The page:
The rapid increase in human population, industrialization, and climate change put the biological diversity of the planet at risk. In the race against time, we need to identify and protect those who guard this diversity. A recent study found that lands managed by indigenous communities have the highest rates of diversity.
How Do We Know?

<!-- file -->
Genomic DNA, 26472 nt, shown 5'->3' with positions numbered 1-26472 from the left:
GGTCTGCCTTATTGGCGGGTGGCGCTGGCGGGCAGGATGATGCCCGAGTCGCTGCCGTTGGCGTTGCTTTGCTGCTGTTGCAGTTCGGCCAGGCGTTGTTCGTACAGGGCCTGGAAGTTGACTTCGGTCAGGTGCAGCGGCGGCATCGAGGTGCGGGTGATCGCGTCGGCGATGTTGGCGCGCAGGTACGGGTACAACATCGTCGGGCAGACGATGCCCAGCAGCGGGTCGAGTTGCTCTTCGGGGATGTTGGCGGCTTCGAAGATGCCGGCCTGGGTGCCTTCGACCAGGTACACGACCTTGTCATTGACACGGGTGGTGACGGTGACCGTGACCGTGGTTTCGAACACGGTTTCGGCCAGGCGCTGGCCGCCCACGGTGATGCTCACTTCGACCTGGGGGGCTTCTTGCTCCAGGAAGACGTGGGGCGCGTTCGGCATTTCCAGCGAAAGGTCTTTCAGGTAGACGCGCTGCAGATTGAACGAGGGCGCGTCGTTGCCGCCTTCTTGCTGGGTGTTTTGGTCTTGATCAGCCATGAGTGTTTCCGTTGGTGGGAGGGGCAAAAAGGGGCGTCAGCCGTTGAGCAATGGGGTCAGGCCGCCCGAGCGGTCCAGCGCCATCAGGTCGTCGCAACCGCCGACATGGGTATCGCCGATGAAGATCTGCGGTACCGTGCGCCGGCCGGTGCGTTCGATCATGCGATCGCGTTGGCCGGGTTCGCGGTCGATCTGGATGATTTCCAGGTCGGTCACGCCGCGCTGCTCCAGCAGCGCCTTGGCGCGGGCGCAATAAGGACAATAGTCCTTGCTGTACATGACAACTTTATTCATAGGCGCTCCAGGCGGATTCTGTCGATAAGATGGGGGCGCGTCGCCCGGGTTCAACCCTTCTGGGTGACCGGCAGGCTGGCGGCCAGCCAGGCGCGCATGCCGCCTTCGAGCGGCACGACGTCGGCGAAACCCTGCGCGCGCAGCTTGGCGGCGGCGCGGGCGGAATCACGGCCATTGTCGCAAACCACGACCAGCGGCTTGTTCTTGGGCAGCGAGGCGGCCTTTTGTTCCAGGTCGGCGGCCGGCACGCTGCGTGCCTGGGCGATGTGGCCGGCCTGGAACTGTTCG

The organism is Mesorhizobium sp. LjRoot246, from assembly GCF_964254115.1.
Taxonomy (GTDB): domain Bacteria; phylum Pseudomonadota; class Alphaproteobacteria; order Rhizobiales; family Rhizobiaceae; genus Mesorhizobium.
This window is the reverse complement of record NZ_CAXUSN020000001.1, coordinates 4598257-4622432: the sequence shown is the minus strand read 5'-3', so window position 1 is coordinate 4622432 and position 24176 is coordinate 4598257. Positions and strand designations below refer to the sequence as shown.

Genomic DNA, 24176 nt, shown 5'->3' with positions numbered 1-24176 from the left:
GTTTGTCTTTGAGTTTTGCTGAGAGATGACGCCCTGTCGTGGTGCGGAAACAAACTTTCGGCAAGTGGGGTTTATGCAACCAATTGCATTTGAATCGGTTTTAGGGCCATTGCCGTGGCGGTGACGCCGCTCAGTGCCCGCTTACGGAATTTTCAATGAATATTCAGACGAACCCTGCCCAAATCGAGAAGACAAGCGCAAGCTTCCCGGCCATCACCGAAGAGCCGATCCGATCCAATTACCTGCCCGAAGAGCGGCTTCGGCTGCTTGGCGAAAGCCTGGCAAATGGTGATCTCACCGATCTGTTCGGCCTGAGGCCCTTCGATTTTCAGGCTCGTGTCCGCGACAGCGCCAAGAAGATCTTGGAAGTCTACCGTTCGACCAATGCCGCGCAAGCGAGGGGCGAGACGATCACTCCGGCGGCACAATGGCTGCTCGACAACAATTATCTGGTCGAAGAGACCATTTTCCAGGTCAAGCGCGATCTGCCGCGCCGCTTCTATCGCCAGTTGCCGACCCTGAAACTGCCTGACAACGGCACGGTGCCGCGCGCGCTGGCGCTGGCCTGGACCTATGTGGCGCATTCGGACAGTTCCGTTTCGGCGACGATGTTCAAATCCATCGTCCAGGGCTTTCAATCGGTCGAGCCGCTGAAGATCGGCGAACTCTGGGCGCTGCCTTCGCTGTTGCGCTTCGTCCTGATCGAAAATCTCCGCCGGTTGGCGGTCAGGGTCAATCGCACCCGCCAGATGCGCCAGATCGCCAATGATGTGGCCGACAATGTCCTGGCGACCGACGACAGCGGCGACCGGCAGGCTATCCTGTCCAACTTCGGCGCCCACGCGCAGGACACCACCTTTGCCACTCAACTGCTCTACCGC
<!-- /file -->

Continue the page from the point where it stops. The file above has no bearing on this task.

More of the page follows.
Researchers focused on locating the highest biodiversity indexes in three of the largest countries in different latitudes: Australia, Brazil, and Canada. After quantifying the number of species of birds, mammals, amphibians, and reptiles, the researchers found that diversity was significantly higher in areas managed or co-managed by indigenous communities, regardless of the size of the area or its geographic location. National parks scored second on the list, followed by several sites without any protection.